Shrimp News: I visited your facility during that period and remember you saying, “the water column is the filter.” I thought you were crazy.

 

Steve Serfling: You weren’t the only one who thought we were crazy!  Even though we showed people the “biofilter,” they were convinced we had some elaborate system hidden behind the greenhouses.  We did test the vertical and horizontal substrates originally made for Macrobrachium on the vannamei, including one that was almost identical to the current “AquaMats” product.  In fact, we even obtained a patent for a water treatment process that uses vertically suspended biofilms as a key component.  But at the densities we targeted at that time with vannamei (7,000 pounds/acre/crop with three crops a year), substrates provided no significant benefit.  They may be helpful at much higher densities.

 

Shrimp News: How did you aerate?

 

Steve Serfling: With diffused air lifts and sometimes paddlewheels and the recycle water jet.  One thing we learned early on was that you had to have continuous mixing and aeration to keep solids in suspension.  Otherwise, anaerobic pockets and the resultant hydrogen sulfide would kill the shrimp.  In those days, critics said aeration was too expensive for raising shrimp, but our analysis indicated that our aeration only added about $0.06 to a pound of shrimp.

 

Shrimp News: What salinities were you working with?

 

Steve Serfling: We tested salinities from 3 to 10 parts per thousand (ppt), and the shrimp appeared to do equally well at 3-5 ppt as at 10 ppt.  We knew that vannamei could tolerate low salinities, but at that time we thought it too risky to raise them in freshwater.  It was a closed system, so the cost of salt for 3-5 ppt was very minor.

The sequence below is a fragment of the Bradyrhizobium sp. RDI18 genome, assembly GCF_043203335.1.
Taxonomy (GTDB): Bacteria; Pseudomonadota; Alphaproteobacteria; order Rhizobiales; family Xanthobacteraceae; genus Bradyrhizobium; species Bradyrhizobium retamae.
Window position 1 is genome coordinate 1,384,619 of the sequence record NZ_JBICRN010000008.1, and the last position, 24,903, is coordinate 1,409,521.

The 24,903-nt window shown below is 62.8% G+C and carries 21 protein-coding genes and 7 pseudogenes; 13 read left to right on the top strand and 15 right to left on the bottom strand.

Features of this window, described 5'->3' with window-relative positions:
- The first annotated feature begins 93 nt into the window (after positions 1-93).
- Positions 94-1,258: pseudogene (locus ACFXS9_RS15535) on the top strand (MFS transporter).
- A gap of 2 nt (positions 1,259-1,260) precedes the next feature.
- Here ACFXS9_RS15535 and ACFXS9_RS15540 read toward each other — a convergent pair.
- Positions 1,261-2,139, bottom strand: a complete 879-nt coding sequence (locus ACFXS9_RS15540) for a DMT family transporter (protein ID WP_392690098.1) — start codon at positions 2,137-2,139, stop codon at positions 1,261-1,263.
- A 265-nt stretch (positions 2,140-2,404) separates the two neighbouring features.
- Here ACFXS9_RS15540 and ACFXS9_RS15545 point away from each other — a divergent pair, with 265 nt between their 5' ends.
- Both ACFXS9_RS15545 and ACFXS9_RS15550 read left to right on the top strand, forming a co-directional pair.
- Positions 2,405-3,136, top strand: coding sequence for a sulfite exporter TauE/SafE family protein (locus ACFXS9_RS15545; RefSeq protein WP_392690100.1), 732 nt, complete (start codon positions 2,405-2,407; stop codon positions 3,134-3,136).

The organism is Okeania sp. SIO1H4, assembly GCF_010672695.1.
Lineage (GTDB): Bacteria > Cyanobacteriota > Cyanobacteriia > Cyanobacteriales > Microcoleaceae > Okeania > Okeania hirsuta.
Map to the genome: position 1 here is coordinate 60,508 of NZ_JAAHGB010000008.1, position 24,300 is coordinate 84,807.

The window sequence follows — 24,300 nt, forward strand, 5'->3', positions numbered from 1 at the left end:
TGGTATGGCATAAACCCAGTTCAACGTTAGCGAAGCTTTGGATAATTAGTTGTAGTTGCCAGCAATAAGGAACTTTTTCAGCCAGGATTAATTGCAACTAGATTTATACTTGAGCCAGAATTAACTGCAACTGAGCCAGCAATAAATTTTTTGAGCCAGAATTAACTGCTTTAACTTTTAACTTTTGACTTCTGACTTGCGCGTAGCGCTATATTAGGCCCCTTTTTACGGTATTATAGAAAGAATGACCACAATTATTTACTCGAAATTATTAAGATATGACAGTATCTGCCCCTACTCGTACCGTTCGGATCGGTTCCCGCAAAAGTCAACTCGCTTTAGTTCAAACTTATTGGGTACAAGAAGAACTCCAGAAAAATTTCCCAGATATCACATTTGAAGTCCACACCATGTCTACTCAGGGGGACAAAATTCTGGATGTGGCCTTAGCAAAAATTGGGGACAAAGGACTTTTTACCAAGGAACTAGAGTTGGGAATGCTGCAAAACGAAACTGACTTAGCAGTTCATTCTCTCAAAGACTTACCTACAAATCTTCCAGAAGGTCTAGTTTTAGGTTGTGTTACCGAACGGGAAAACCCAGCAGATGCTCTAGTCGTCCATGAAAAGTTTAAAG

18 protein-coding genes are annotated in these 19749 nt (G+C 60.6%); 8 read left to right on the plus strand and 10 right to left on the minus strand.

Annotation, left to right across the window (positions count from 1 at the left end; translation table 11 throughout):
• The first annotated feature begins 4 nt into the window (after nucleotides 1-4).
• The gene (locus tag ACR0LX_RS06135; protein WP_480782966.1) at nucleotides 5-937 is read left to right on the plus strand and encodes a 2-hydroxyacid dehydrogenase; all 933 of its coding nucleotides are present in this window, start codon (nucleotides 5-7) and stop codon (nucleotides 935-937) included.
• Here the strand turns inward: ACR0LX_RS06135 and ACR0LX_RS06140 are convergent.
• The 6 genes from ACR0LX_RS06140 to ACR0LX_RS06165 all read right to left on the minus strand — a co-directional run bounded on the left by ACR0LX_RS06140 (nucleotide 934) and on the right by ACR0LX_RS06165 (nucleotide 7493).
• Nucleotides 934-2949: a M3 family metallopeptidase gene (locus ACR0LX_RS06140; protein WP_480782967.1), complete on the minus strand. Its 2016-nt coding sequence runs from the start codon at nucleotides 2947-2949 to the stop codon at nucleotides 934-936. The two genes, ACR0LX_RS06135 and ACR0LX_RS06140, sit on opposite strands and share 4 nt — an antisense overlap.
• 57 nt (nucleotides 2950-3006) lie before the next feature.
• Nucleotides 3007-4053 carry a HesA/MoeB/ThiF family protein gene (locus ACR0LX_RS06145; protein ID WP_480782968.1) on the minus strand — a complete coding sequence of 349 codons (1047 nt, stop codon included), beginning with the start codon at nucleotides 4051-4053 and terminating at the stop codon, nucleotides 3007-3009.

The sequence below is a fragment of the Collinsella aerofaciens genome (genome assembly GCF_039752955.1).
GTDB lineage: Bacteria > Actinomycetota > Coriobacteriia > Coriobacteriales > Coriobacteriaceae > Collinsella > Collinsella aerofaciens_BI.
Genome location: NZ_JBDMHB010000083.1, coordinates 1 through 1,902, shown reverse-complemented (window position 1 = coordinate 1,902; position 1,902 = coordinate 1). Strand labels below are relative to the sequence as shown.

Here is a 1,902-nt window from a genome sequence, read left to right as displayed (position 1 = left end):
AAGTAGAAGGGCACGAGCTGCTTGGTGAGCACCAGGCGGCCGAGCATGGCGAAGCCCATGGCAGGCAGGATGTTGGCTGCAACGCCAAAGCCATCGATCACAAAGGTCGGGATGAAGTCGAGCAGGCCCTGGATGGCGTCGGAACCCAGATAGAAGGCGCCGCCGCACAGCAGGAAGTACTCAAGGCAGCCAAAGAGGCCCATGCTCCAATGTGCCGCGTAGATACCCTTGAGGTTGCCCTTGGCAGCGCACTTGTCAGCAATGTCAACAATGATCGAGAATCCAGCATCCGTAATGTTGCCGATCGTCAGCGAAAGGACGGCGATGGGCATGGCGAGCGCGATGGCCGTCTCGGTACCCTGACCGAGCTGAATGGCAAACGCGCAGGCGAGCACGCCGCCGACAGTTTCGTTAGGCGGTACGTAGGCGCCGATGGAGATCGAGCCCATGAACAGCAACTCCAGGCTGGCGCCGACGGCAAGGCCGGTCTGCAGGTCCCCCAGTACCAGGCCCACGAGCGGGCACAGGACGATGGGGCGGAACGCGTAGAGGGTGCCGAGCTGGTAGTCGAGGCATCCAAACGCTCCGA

Shrimp News: In recent years several of the technologies that you pioneered 20-30 years ago, namely the suspended microbial treatment process, continuous aeration and mixing, high culture densities, and greenhouse covered raceways, have turned out to be the right direction.  Why didn’t you scale-up back then to an intensive commercial shrimp operation?

 

Steve Serfling: The problem we ran into was not with the technology or demonstrating, at least to ourselves, that shrimp could be grown in closed-cycle, greenhouse-covered tanks at high densities.  The problem came when potential investors tried to get independent confirmation on our technology and financial projections.  All of the shrimp “experts” they contacted (primarily university professors or government employees) laughed at our proposal and said yields of 20,000 pounds/acre/year were impossible to achieve, aerated ponds or tanks were cost prohibitive, and recycled water wouldn’t work.  At that time shrimp ponds in Ecuador were getting only 500 to 1,500 pounds per acre.  So we could not raise the funding.

 

Shrimp News: What do you think the future holds for farming shrimp in intensive systems in cold-winter climates like the US?

 

Steve Serfling: I think the potential is very good.  The USA produces the lowest cost poultry in the world, not because labor is cheap, but because we combine the lowest cost feeds with the best technology.  The same advantages could apply to shrimp.  Given current economics, the yield of shrimp would probably now have to be about 20,000 pounds/acre/crop with three crops a year to provide an attractive return-on-investment.  But those yields and greater have been achieved by others with modern intensive systems.  With fish such as tilapia, hybrid striped bass and sturgeon, I have frequently grown them at densities equalling 300,000–500,000 pounds/acre/year using the same technology.  So maintaining good water quality for shrimp with an “ODAS” type process is not a problem.

 

Source: Bob Rosenberry, Shrimp News International.  July 31, 2007.